Prince William has enlisted Queen Elizabeth’s personal jewelers to create a royal “push present” for Kate Middleton to commemorate the July 22 birth of their first child, Prince George Alexander Louis. British tabloids are reporting that the gift is a fancy-color pink diamond brooch and that William has been active in the jewelry-design process. Apparently, he’s contributed a number of ideas to make the piece more sentimental.
A member of William’s “inner circle” told The Daily Express, "William has been giving this a lot of thought for a long time. He's got lots of ideas from studying [the] history of art at [the] university and decided on a pink diamond as a centerpiece because it is pretty and feminine. It will be a thank you present to Kate."
William’s post-birth gift for Kate follows a family tradition employed a generation ago by his father, Prince Charles. When Princess Diana gave birth to William, Charles gave the Princess an engraved gold medallion with “William” inscribed in his own writing and a gold charm in the shape of a "W."
According to The Daily Express, William had initially planned to give Kate an item from his late mother’s jewelry collection — she already wears Diana’s engagement ring — but decided that something from him would be more appropriate and sentimental.
It comes as no surprise that a pink diamond was eventually chosen for this special gift because pink diamonds have been a favorite of the Royal Family for generations.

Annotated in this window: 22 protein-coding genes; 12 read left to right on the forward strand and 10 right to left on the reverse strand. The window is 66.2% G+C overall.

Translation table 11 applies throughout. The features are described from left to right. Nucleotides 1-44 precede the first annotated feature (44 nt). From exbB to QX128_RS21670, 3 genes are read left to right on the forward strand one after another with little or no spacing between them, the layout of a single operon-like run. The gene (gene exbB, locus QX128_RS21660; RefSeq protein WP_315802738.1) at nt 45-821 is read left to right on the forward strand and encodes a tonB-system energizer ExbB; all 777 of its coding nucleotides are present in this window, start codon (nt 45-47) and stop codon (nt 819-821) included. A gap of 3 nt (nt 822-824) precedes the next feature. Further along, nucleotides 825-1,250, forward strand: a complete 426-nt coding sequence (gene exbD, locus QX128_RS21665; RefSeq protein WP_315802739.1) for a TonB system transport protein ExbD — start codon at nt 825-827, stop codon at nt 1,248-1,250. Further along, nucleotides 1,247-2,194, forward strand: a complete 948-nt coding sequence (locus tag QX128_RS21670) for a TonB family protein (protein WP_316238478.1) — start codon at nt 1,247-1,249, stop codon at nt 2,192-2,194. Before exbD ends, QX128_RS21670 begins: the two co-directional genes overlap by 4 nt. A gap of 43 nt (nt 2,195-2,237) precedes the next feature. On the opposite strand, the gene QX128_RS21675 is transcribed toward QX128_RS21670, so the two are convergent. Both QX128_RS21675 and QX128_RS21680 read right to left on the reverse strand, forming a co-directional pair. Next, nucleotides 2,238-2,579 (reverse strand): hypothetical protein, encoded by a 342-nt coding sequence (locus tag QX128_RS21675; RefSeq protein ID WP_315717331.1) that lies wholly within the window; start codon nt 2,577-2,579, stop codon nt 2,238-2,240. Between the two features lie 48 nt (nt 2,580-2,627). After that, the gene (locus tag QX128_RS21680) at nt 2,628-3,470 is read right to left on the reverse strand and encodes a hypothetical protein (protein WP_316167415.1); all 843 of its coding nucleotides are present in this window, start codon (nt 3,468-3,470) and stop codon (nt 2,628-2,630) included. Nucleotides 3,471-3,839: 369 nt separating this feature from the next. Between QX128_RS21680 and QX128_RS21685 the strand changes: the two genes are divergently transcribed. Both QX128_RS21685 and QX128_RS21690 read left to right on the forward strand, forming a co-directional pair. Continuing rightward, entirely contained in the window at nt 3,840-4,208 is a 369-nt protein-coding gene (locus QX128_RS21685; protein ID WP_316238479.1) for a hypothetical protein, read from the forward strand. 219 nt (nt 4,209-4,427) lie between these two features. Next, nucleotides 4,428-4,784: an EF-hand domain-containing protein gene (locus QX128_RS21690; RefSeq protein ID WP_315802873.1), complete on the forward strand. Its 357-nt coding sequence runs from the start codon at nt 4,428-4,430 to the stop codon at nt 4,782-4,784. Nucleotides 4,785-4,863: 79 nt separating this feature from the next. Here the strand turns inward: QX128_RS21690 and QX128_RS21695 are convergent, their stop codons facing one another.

Queen Elizabeth II possesses the most famous pink diamond in the world—the Williamson Pink. Canadian geologist John Williamson presented the flawless 54-carat uncut pink diamond as a wedding present to the Queen back in 1947. It was later faceted and set as the 23.60-carat center of a flower brooch for Elizabeth’s coronation in 1952. She has worn it regularly for 60 years.
Last year, a large pink diamond from the Rio Tinto mining company was named “Argyle Pink Jubilee” in honor of Elizabeth's Diamond Jubilee. Originally billed as the largest pink diamond ever found in Australia, the 12.76 carat rough diamond could only be partially cut and polished because of a number of internal flaws that were discovered after the process had begun. It was subsequently donated to Australia’s Melbourne Museum.